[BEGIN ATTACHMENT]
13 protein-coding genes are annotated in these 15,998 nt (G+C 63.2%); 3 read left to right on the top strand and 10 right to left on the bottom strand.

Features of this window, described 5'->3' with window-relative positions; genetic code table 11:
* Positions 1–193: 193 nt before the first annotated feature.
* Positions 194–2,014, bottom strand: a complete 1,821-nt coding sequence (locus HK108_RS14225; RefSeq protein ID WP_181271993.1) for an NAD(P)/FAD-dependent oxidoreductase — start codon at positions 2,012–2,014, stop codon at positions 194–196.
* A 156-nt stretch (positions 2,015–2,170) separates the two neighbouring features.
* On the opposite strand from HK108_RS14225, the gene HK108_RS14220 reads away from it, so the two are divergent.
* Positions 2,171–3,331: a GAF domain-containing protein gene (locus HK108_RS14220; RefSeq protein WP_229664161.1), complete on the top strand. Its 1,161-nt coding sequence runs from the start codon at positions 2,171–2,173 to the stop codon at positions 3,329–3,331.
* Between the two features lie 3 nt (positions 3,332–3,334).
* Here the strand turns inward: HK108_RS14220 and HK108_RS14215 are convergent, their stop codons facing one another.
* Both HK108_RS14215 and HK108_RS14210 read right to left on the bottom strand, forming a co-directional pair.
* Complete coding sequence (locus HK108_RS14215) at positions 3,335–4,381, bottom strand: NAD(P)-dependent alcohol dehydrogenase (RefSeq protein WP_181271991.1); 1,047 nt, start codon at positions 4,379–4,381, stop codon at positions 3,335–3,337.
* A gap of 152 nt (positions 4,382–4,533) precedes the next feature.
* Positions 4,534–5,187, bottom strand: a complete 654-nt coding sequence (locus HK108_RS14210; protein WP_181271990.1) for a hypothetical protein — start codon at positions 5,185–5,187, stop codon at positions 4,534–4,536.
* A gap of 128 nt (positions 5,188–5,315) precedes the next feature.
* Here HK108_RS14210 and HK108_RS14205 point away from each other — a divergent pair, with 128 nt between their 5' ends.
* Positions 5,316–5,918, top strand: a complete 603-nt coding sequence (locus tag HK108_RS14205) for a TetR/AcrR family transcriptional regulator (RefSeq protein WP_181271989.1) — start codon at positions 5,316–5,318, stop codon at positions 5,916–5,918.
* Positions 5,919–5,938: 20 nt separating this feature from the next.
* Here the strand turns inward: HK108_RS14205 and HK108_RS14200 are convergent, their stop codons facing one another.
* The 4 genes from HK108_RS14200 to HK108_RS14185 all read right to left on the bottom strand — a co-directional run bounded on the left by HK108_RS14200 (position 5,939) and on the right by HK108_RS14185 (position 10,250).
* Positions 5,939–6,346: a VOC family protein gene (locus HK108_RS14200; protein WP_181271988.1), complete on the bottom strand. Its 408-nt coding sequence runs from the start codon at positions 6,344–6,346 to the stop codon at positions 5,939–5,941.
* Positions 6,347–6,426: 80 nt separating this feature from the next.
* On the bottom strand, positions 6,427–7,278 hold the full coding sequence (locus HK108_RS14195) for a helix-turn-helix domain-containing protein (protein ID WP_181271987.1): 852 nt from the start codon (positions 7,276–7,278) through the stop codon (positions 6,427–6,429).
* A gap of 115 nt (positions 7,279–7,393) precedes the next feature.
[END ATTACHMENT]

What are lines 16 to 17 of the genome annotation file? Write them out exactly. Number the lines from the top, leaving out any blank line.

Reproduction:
* Positions 5,316–5,918, top strand: a complete 603-nt coding sequence (locus tag HK108_RS14205) for a TetR/AcrR family transcriptional regulator (RefSeq protein WP_181271989.1) — start codon at positions 5,316–5,318, stop codon at positions 5,916–5,918.
* Positions 5,919–5,938: 20 nt separating this feature from the next.